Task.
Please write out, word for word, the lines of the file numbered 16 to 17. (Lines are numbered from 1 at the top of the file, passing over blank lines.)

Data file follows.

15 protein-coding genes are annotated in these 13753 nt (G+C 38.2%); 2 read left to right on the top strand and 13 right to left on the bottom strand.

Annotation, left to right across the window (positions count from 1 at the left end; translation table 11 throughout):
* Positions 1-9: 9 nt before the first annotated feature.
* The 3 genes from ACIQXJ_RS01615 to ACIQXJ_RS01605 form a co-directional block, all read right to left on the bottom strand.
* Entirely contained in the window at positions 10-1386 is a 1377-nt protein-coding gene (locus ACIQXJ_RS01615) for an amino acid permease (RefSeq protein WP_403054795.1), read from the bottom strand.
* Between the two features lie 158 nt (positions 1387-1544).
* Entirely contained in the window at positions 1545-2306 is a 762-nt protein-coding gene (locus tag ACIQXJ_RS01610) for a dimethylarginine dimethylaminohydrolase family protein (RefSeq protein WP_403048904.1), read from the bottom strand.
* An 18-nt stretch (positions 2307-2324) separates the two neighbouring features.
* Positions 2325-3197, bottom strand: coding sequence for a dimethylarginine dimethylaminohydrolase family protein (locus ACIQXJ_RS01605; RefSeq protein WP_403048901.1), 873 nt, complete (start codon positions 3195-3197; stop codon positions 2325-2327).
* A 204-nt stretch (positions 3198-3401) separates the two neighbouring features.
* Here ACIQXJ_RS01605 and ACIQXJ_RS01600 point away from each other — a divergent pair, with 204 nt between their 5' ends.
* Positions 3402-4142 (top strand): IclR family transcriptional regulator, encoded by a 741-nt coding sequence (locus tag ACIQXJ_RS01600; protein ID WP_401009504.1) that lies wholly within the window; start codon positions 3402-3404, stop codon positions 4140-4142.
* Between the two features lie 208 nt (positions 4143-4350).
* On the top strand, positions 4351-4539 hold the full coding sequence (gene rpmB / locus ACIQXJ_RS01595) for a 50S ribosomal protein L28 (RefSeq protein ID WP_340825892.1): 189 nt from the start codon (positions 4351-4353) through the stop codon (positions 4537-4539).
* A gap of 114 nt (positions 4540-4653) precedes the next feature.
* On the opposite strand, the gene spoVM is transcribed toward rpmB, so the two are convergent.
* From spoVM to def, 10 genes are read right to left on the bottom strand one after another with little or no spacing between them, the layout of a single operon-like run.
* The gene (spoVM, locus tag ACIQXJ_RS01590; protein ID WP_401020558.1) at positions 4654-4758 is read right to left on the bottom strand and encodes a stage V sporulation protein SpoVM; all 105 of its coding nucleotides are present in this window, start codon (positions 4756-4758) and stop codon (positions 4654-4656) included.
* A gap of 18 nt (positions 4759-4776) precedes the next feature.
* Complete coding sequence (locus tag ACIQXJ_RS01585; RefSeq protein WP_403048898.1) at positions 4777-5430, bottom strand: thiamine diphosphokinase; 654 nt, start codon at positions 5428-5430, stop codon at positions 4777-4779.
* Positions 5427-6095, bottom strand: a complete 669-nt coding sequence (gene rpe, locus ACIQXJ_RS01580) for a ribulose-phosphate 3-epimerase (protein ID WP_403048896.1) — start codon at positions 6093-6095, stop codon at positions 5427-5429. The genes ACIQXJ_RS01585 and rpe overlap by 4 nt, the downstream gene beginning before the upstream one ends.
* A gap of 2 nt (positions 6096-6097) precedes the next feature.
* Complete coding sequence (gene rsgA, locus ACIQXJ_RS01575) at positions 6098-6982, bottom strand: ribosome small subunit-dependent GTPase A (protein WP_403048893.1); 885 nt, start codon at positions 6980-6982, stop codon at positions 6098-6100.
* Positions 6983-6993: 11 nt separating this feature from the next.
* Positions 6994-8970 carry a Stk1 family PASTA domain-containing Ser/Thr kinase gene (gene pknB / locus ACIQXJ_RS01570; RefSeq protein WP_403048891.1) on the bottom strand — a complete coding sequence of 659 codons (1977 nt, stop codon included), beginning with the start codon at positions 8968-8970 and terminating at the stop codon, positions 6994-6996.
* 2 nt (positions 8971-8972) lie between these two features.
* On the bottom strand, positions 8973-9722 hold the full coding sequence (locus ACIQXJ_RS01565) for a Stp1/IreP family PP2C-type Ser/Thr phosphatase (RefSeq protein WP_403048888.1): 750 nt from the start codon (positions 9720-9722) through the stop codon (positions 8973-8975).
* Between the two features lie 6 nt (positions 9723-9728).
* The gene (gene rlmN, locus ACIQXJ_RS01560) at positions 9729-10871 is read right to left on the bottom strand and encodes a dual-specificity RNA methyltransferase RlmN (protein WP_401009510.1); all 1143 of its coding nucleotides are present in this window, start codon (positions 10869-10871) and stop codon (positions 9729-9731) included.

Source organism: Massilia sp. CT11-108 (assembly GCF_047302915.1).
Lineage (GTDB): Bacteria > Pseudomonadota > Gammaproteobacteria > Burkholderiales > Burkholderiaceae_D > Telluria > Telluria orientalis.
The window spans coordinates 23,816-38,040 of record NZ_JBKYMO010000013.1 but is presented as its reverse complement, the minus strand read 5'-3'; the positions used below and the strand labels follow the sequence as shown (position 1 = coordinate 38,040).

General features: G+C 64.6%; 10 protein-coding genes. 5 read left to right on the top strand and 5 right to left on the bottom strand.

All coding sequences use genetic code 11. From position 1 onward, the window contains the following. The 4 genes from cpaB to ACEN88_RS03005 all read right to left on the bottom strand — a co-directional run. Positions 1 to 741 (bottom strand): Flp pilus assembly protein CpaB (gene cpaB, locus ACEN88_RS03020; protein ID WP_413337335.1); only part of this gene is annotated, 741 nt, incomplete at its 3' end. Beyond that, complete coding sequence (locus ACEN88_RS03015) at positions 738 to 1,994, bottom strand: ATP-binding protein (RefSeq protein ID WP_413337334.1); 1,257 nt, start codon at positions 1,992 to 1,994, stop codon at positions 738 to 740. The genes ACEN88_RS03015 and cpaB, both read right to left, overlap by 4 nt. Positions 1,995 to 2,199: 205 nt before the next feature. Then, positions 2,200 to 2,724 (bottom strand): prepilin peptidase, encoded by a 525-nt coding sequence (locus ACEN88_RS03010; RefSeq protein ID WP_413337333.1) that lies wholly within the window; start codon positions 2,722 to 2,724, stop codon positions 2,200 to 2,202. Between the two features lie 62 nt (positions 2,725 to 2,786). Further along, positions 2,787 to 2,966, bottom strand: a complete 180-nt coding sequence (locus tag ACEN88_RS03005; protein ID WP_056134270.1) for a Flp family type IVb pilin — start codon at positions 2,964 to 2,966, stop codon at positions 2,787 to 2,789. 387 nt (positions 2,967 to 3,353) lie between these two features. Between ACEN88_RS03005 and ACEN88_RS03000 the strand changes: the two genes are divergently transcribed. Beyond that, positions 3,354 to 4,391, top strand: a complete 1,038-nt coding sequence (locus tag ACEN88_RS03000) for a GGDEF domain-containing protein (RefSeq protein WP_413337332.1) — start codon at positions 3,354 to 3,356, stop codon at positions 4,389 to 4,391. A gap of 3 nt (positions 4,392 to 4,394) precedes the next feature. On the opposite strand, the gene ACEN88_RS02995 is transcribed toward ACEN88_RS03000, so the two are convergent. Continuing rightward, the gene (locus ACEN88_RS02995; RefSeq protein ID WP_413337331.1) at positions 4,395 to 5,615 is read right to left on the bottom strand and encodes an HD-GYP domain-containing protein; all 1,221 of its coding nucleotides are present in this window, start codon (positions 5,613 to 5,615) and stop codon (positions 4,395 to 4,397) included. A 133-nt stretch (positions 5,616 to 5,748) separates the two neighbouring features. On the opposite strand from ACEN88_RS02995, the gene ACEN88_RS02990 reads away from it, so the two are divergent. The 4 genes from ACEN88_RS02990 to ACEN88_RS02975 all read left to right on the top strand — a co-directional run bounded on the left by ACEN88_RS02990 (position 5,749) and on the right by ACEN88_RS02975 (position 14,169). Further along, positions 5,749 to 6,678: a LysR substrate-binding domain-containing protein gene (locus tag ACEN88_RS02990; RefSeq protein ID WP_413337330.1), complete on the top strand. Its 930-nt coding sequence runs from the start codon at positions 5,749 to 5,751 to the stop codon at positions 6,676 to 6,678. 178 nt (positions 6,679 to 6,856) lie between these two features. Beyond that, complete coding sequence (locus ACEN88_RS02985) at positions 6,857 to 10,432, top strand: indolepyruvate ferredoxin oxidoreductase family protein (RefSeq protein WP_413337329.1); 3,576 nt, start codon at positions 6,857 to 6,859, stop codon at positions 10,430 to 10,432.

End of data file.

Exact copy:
* On the opposite strand, the gene spoVM is transcribed toward rpmB, so the two are convergent.
* From spoVM to def, 10 genes are read right to left on the bottom strand one after another with little or no spacing between them, the layout of a single operon-like run.